Health

Teen depression

BY ANIKA RICHARDS
Associate editor — news/health
richardsai@jamaicaobserver.com

Sunday, March 24, 2019

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TWO out of every 10 students, during their teenage years, will experience clinical depression.

Clinical psychologist Sonia Wynter made the disclosure two Fridays ago at the soft launch of Dynamic Mental Health School Marathon Series at Ardenne High School in St Andrew.

Wynter explained that the depression is described as “clinical” because individuals will need treatment to get out of it.

Speaking to Ardenne High and Glenmuir High students who attended the event, which is the brainchild of Lifestyle and Transformation Coach Patrice White — who herself has struggled with depression — the clinical psychologist urged them to be on the lookout for signs of depression, not only in themselves, but also in their friends, and reach out for help.

Depression, according to Wynter, occurs when no matter what's going on, there are these long, protracted feelings of sadness, hopelessness and worthlessness for a long period of time, be it six weeks, or a month, and you can't get over it.

“You know that you are experiencing depression when you feel such overwhelming and intense feelings, and you feel like they are not going to change, that there is nothing you can do to change your situation, and you feel that way for a long time.

“You can get to the point where you feel like it doesn't even make sense for you to wake up in the mornings because it is not going to change, and it is always going to be like this,” she said, adding that one can also get to the stage where he or she feels that whether alive or dead, it doesn't matter.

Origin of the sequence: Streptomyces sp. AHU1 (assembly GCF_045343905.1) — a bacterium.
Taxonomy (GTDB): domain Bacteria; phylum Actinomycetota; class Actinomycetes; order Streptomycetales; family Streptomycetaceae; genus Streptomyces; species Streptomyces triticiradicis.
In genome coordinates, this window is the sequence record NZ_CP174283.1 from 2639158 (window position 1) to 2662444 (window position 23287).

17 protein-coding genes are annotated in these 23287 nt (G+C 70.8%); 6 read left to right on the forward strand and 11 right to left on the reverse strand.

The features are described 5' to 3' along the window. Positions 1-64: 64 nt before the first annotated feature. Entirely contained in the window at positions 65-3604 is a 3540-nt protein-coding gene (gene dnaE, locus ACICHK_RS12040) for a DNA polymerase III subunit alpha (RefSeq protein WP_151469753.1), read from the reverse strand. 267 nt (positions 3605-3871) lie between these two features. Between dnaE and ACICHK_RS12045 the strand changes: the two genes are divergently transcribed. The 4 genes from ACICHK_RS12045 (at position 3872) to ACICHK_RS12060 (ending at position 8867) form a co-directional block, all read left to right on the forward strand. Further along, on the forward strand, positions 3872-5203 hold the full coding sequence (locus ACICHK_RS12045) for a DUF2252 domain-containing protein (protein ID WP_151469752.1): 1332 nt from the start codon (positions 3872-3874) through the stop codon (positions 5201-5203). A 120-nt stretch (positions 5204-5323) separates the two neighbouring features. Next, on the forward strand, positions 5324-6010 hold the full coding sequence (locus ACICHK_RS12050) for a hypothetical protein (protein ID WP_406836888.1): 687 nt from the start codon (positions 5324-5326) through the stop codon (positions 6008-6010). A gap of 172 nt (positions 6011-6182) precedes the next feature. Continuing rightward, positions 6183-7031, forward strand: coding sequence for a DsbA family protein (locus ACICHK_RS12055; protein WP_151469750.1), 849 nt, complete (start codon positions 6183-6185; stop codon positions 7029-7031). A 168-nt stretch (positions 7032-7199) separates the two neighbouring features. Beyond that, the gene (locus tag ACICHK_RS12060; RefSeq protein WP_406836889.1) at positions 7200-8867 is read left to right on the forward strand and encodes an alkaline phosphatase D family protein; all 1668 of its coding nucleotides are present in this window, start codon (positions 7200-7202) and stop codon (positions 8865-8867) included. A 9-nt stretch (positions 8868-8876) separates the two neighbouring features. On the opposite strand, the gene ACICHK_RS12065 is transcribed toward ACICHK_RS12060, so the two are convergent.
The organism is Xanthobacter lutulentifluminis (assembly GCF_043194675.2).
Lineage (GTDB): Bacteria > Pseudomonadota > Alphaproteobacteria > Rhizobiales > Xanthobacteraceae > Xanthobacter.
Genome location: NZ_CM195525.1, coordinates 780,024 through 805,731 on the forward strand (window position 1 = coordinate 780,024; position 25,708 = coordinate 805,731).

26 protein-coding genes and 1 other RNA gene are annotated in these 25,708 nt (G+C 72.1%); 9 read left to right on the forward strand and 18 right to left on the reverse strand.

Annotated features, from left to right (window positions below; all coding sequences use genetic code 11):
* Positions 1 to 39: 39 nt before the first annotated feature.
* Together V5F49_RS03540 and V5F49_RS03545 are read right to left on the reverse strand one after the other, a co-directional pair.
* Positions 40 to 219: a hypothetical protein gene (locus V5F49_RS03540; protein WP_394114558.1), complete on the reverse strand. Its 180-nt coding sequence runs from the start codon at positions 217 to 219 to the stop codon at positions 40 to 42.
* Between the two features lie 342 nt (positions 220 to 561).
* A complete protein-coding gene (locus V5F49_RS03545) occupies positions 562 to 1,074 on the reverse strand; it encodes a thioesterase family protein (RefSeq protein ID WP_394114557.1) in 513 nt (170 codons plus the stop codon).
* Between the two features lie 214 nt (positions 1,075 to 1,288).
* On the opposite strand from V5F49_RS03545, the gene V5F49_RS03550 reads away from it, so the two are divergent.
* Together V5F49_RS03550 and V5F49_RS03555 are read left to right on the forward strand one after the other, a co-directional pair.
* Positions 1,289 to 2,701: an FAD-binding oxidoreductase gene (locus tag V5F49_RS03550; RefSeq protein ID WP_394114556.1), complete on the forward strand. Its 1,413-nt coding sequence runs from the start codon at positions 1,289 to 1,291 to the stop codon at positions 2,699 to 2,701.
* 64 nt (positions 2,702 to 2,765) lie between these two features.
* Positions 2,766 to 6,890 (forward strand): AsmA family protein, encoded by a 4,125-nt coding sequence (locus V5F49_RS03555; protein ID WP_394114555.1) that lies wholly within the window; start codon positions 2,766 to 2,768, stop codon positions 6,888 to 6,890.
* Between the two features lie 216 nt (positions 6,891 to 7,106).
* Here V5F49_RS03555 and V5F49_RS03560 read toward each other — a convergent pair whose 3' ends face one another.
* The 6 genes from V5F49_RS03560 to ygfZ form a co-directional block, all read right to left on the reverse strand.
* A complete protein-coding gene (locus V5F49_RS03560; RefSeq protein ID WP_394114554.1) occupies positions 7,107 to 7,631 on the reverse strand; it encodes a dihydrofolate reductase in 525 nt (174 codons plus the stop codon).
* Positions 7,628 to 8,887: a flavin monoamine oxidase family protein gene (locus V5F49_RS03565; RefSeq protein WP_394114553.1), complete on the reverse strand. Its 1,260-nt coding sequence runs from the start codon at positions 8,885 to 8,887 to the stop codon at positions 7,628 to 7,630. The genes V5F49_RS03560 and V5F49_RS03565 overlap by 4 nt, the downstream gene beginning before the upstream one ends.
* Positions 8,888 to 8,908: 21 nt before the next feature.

However, the clinical psychologist insisted that that is the depression speaking.

“There is always change. There is always hope, but depression sometimes has a loud voice. It shouts loudly, so you can't hear anything else except depression saying to you, 'You are worthless. Nothing will change. You are sad and unhappy, nobody cares',” she continued.

She also urged the students to look out for behaviour changes in their friends.

“If you see your friends isolating themselves, starting to abuse drugs, starting to become aggressive, and irritable all the time, maybe they are experiencing depression,” she offered.

The clinical psychologist went on to highlight some of the signs of depression, pointing out that not being able to sleep or sleeping all the time and not feeling rested, loss of appetite to the point of losing weight or eating and not feeling satiated resulting in weight gain, or feeling anxious and afraid all the time, are all signs of depression.

“That's when you need help,” Wynter said. “There is always hope... I went to university and trained, and I have a job simply because you all are going to go through difficulties and you are going to be this way. So reach out to counsellors, we know what it's like, we do; we do know what it's like.

“We know what you are going through,” she continued. “You're not worthless; you're not broken because you're feeling this way, you're simply trying to cope with life.”

The clinical psychologist went on to encourage students to reach out to a trusted adult who can point them to a solution or who can help them with the feelings and emotions they are experiencing.

“You all are worthwhile and there is a solution for every one of you when you are feeling most overwhelmed and broken... get help so that you can be the best you can be. There is always a solution for mental health issues,” she insisted.


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